Chennai Rainbow Pride parade


Though homosexuality is still illegal in India under its oppressive colonial period law, there has been increasing acceptance and support for homosexuals in the civil society, at least in major cities.

Credit: Arun Sanker, AFP Getty images

Credit: Arun Sanker, AFP Getty images

On this Sunday  the South Indian city of Chennai witnessed  the annual Rainbow pride march of the LGBTQ community belonging to the Tamilnadu state.

Down with 377!” chants a large crowd on a balmy Sunday afternoon as it marches through the heart of Chennai, each word punctuated by cheers and the hard thump of the thavil – the traditional Tamil drum.
“My life!” bellows one of the leaders of the parade, to a resounding response of “My decision!”
This is the annual Chennai Rainbow Pride Parade, an event that gives members of the LGBTQ community a chance to rally with supporters for two major demands – equal rights and dismissal of Section 377.
Section 377 of Indian Penal Code terms homosexuality as unnatural and carries a maximum punishment of 10 years in jail.

activist holds up a sign with an excerpt from a poem by Tamil poet Bharathiyar. “The colour of one’s skin may be different, but there is no difference between humans.” (Aditya Iyer/HT)

Activist holds up a sign with an excerpt from a poem by Tamil poet Bharathiyar. “The colour of one’s skin may be different, but there is no difference between humans.” (Aditya Iyer/HT)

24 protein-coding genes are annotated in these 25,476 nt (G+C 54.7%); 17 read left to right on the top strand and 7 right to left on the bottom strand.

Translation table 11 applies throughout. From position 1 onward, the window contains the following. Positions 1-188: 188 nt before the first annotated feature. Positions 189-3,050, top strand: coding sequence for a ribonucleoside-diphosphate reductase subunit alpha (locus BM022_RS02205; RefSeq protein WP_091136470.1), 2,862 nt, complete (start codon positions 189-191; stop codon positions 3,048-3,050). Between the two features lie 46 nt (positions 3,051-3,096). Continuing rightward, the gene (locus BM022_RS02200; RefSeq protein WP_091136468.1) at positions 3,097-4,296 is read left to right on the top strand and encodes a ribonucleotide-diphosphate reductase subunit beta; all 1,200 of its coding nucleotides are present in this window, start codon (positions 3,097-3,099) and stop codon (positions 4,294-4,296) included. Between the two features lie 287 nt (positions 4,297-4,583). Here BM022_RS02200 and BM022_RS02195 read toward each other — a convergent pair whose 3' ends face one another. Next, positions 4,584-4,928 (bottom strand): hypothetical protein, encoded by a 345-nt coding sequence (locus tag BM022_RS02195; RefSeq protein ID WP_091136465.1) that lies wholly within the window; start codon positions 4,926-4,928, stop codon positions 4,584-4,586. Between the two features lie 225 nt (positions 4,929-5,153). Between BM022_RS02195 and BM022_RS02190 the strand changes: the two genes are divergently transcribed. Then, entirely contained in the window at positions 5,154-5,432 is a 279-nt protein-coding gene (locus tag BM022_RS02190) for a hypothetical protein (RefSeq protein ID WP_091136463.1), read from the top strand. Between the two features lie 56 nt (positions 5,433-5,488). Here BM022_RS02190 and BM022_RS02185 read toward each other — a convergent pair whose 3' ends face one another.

The section 377 is present in the penal code from 1860, when Britain ruled India. It was decriminalized with respect to sex between consenting adults by the High Court of Delhi on July 2009. That judgement was overturned by the Supreme Court of India on 12 December 2013. The court passed the ball onto the court of politicians saying amending or repealing Section 377 should be a matter left to Parliament, not the judiciary. Most politicians are not keen to take up the issue as they fear a backlash from religious heads and conservative voters. A curative petition is still under the consideration of the court.

I am hoping that sooner than later, the world’s largest democracy will heed the plea for equal rights for all, regardless of their sexuality and gender.

Comments

  1. says

    It is really heartening to see people all over the world express their pride, and actively working towards dragging the rest of societies into the 21st century in regard to basic rights.

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